Archive for the ‘Wonder Boys’ Category

68 – Wonder Boys

April 5, 2001

Grady Tripp is a washed-up author. Well, washed-up is a little harsh, perhaps, but he’s written exactly one book – five years ago. And he’s had writer’s block ever since. At present, he’s a shambling, shifty, scruffy, sloppy, disheveled college professor in the field of creative writing. In
the morning, his wife leaves him. “I lost a wife today,” he later tells his agent Crabtree (Robert Downey, Jr.). To which Crabtree responds, “You’ll find another. You always do.”

Grady has a student living at his house (she was there before the wife left, so yes, it’s platonic). Another student, James Lear (the ineffectual Tobey Maguire) is obsessed with death and can recite in alphabetical order the names of famous celebrity suicides. Then there’s Grady’s mistress, the chancellor of the college (Frances McDormand). Oh, and there’s a blind dog who hates Grady, too. And a transvestite. And so it goes.

Anyone who’s ever written something, whether they’ve been assigned to do so or just want to do it of their own volition, has at sometime or another had a problem getting started. With this review, in fact, I didn’t know where to begin. Once you get started, you’re ok. Well, Grady’s problem is quite the opposite. He has a different kind of writer’s block, you see. He has diarrhea of the mind. He’s been working on this book for five years. He has accumulated over 2,000 pages. “The ending keeps getting further and further away,” he says in voice-over narration. Grady can’t seem to finish his novel not because he can’t figure out what to write but because he can’t stop writing.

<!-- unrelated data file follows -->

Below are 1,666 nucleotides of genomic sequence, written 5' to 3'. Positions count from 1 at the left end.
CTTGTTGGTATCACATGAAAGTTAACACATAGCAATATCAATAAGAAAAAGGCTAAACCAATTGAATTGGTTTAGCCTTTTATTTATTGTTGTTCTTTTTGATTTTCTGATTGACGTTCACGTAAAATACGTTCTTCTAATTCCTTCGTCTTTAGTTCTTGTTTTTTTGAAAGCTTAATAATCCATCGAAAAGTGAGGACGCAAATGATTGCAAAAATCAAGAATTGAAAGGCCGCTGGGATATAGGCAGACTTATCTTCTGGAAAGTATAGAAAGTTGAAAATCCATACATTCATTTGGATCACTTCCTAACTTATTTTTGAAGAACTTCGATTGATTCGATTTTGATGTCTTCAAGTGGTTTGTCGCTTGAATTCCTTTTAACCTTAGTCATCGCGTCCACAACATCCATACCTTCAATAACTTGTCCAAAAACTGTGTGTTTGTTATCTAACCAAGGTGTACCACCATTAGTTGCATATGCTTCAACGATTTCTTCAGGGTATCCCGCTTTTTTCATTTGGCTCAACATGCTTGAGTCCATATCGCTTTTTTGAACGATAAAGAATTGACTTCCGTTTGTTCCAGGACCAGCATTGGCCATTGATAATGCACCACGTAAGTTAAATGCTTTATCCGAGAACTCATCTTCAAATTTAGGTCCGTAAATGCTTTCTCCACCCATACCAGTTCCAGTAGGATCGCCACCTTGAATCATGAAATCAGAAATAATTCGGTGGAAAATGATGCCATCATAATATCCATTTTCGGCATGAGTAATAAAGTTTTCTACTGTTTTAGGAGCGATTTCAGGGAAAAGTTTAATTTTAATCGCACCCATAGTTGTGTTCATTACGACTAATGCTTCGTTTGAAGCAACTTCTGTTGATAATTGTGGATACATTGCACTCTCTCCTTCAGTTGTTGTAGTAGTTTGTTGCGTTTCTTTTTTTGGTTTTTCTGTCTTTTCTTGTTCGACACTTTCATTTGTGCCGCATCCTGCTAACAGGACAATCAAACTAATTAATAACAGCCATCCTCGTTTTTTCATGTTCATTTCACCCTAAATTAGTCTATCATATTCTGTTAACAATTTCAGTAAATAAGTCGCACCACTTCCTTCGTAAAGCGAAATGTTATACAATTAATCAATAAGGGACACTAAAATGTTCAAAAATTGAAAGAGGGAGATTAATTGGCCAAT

His agent, Crabtree, is in dire straits. Grady’s all he has left, and in New York the other literary agents laugh at him. He comes to Grady’s school during Word Week, an English Department-sponsored gathering designed to be a way for some of the brighter writers to sell their works to attending agents. Crabtree is a well-developed figure, too, and it seems to me that Downey Jr. was probably the wisest choice to play him. Downey Jr. turns in a magnificent, understated performance that’s the backbone of the film.

Maguire, as the critical character James, takes underplaying to a new level. He delivers his line in an almost-catatonic, droll monotone. Granted, there are several scenes in which this makes sense, but not all the time. Maguire’s mannerisms are as deep as a puddle, and this is nothing new for the so-called wunderkind. I saw him in Pleasantville and The Cider House Rules, to name a couple, and in neither was he more than mildly interesting. With that in mind, I was not disappointed in his work here.

McDormand is excellent in her brief scenes as the chancellor. She’s assuredly one of the best actresses working today, as her work here and in Almost Famous attests. She’s strong, iron-willed, charming, angry, petulant,and loving. A perfect foil for Douglas’ Grady.

And Douglas himself is a lot of fun. He’s so much the victim in here, but so much is also his own doing. He’s not a bad guy, and he tries his hardest to make things right, but as happens so often with guys in movies, what he tries fails, and what he doesn’t try haunts him.

Wonder Boys: 8